Some branch offices offer a lot of flexibility, but the job really depends on who you work with. You are working with one person and only one person 40 hours a week. If you get along and have a great relationship, it can be a great job. If you don't... If you can stick around, you can be a limited partner. At least 5 years employed. There can be some good income from that. otherwise, your salary will be low and compared to low banking type jobs.

      Cons

      There is no advancement for Branch office administrators. You can be a "senior" Branch office administrator after 3-5 years, but that's only a raise. You will be doing the same job from the day you start to the day you quit. There is no love or respect for BOA's from the home office or the financial advisors. Many FA's treat you like their personal secretary, no one is really sure what the BOA's role is. Make sure you really like the person you interview with before you accept the role. Changing locations is not easy, and there is a stigma that follows you even if it is the FA who is an unreasonable jerk. Recruiting - They want everyone to recruit new FA's. This will be a fire hose type situation and they expect you to be recruiting 24/7 even though you are paid hourly and BOA's do not receive any type of bonus for referring candidates.

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      10 people found this review helpful
    4. 4.0
      Current Employee, more than 1 year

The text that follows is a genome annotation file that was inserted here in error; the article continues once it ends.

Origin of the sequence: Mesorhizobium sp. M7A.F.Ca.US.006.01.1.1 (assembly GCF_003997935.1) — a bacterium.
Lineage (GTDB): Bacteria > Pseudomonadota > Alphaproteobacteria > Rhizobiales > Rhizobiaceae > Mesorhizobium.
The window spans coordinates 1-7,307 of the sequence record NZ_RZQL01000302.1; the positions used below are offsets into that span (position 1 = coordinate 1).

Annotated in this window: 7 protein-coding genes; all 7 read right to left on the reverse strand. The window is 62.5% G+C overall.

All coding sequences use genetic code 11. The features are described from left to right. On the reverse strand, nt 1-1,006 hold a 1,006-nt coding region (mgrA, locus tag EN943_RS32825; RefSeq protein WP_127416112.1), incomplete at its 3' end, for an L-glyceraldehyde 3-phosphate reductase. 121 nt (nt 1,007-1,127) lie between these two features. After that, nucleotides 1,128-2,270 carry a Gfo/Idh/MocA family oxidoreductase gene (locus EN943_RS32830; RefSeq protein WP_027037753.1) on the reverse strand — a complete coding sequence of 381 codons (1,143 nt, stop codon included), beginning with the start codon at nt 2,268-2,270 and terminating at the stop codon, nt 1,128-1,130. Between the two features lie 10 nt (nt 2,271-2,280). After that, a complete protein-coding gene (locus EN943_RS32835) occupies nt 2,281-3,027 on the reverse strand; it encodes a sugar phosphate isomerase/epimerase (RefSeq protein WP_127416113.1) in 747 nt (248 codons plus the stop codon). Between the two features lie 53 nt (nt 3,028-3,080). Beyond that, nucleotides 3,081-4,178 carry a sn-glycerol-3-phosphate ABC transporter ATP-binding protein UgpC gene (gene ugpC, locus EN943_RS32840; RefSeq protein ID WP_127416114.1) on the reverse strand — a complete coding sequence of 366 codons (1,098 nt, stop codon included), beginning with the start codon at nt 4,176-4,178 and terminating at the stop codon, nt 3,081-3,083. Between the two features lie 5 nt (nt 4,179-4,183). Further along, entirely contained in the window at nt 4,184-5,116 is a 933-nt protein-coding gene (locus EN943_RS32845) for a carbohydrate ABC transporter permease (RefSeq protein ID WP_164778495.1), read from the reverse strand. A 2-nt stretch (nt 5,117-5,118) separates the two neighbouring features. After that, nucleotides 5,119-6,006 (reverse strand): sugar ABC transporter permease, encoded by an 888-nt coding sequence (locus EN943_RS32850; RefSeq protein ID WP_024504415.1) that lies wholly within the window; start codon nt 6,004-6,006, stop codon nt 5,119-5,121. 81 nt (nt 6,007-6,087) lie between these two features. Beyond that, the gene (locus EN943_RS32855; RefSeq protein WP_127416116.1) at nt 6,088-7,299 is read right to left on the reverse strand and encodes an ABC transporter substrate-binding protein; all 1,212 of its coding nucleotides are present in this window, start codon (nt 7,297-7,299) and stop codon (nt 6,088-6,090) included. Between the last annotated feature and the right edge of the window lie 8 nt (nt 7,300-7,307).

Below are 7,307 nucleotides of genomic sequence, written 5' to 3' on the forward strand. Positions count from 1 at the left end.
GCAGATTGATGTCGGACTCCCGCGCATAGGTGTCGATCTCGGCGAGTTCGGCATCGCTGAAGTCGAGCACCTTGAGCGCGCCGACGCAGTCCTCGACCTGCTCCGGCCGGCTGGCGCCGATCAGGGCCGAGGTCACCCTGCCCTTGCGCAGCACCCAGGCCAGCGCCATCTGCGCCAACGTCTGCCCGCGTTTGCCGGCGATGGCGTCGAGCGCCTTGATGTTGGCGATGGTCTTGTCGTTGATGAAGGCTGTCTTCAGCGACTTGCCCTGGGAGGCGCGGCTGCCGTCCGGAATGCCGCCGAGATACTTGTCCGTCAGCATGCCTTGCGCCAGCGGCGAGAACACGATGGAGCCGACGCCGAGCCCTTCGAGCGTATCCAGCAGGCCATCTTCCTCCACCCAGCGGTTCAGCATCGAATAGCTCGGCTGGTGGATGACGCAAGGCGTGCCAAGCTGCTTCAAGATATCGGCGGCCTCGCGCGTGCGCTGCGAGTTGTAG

Ask questions

      Jan 19, 2021 - Financial Advisor in Medford, OR
      Recommend
      CEO Approval
      Business Outlook

      Pros

      Has sufficient support from the home office.

      Cons

      Not much mentoring for new FAs compared to other team oriented offices.

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    5. 5.0
      Current Employee, more than 3 years

      Best place to work!

      Jul 19, 2020 - Financial Advisor 
      Recommend
      CEO Approval
      Business Outlook

      Pros

      - The training and time they put into helping new advisors succeed is second to none. - The help from veteran advisors and willingness from others in the region is incredibly helpful. - The pay is competitive. - Field Supervision and Home Office help more than you can describe here. - Private company versus public has huge benefits for the employees.

      Cons

      - The emphasis they place on door to door prospecting. - The amount of changes that occur and as often as they occur is hard to keep up with as a branch team which can affect the Advisor’s pay in certain situations.

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      3 people found this review helpful
    6. 3.0
      Current Employee, more than 3 years

      Good Company

      Oct 28, 2020 - Branch Office Administrator in Saint Louis, MO
      Recommend
      CEO Approval
      Business Outlook

      Pros

      We have a good flexible work environment here in the branch. We get great support from home office when we need help. I love working with my clients and with my financial advisor.

      Cons

      The health benefits. The only medical plan offered here is a consumer driven plan this is the type of plan with a high deductible that doesn’t pay anything until the deductible is met. This plan gives us low premiums but also low benefits until a high deductible has been met. This type of insurance does not work well for people with chronic conditions.